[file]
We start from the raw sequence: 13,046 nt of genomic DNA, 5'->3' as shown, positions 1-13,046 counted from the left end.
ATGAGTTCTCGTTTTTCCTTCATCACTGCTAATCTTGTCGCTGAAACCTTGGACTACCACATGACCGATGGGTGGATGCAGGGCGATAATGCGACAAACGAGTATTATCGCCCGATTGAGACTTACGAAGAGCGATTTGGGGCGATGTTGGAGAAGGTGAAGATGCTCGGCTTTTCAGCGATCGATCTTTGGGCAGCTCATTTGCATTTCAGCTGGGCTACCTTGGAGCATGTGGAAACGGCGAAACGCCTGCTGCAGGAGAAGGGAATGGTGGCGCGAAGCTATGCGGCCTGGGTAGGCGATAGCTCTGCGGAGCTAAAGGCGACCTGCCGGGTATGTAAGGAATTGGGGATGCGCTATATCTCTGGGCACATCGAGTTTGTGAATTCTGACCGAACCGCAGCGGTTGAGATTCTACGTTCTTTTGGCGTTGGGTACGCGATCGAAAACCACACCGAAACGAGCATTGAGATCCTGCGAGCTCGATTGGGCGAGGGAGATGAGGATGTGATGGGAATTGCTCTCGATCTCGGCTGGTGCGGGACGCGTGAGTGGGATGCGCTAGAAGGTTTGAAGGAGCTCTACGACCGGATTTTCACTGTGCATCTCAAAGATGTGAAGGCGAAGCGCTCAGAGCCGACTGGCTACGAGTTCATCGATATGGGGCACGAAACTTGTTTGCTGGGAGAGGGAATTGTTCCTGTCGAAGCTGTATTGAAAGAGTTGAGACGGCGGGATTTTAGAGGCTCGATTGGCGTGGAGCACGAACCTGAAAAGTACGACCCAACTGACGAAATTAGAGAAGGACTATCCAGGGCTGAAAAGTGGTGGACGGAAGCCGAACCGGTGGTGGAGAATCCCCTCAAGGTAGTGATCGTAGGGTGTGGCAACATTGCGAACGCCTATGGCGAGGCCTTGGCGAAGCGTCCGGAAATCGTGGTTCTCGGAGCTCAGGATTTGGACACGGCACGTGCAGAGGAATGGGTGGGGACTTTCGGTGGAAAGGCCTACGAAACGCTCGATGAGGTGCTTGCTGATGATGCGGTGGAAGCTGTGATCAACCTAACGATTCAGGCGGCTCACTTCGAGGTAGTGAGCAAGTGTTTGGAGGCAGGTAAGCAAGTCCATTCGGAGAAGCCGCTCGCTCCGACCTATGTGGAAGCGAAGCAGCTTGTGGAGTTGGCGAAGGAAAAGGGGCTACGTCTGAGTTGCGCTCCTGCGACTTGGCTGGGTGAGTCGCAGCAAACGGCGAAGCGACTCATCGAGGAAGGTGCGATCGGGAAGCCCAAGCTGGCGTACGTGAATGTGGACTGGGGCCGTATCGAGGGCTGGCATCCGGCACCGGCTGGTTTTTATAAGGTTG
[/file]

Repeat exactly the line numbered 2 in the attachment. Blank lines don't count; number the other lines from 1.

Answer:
ATGAGTTCTCGTTTTTCCTTCATCACTGCTAATCTTGTCGCTGAAACCTTGGACTACCACATGACCGATGGGTGGATGCAGGGCGATAATGCGACAAACGAGTATTATCGCCCGATTGAGACTTACGAAGAGCGATTTGGGGCGATGTTGGAGAAGGTGAAGATGCTCGGCTTTTCAGCGATCGATCTTTGGGCAGCTCATTTGCATTTCAGCTGGGCTACCTTGGAGCATGTGGAAACGGCGAAACGCCTGCTGCAGGAGAAGGGAATGGTGGCGCGAAGCTATGCGGCCTGGGTAGGCGATAGCTCTGCGGAGCTAAAGGCGACCTGCCGGGTATGTAAGGAATTGGGGATGCGCTATATCTCTGGGCACATCGAGTTTGTGAATTCTGACCGAACCGCAGCGGTTGAGATTCTACGTTCTTTTGGCGTTGGGTACGCGATCGAAAACCACACCGAAACGAGCATTGAGATCCTGCGAGCTCGATTGGGCGAGGGAGATGAGGATGTGATGGGAATTGCTCTCGATCTCGGCTGGTGCGGGACGCGTGAGTGGGATGCGCTAGAAGGTTTGAAGGAGCTCTACGACCGGATTTTCACTGTGCATCTCAAAGATGTGAAGGCGAAGCGCTCAGAGCCGACTGGCTACGAGTTCATCGATATGGGGCACGAAACTTGTTTGCTGGGAGAGGGAATTGTTCCTGTCGAAGCTGTATTGAAAGAGTTGAGACGGCGGGATTTTAGAGGCTCGATTGGCGTGGAGCACGAACCTGAAAAGTACGACCCAACTGACGAAATTAGAGAAGGACTATCCAGGGCTGAAAAGTGGTGGACGGAAGCCGAACCGGTGGTGGAGAATCCCCTCAAGGTAGTGATCGTAGGGTGTGGCAACATTGCGAACGCCTATGGCGAGGCCTTGGCGAAGCGTCCGGAAATCGTGGTTCTCGGAGCTCAGGATTTGGACACGGCACGTGCAGAGGAATGGGTGGGGACTTTCGGTGGAAAGGCCTACGAAACGCTCGATGAGGTGCTTGCTGATGATGCGGTGGAAGCTGTGATCAACCTAACGATTCAGGCGGCTCACTTCGAGGTAGTGAGCAAGTGTTTGGAGGCAGGTAAGCAAGTCCATTCGGAGAAGCCGCTCGCTCCGACCTATGTGGAAGCGAAGCAGCTTGTGGAGTTGGCGAAGGAAAAGGGGCTACGTCTGAGTTGCGCTCCTGCGACTTGGCTGGGTGAGTCGCAGCAAACGGCGAAGCGACTCATCGAGGAAGGTGCGATCGGGAAGCCCAAGCTGGCGTACGTGAATGTGGACTGGGGCCGTATCGAGGGCTGGCATCCGGCACCGGCTGGTTTTTATAAGGTTG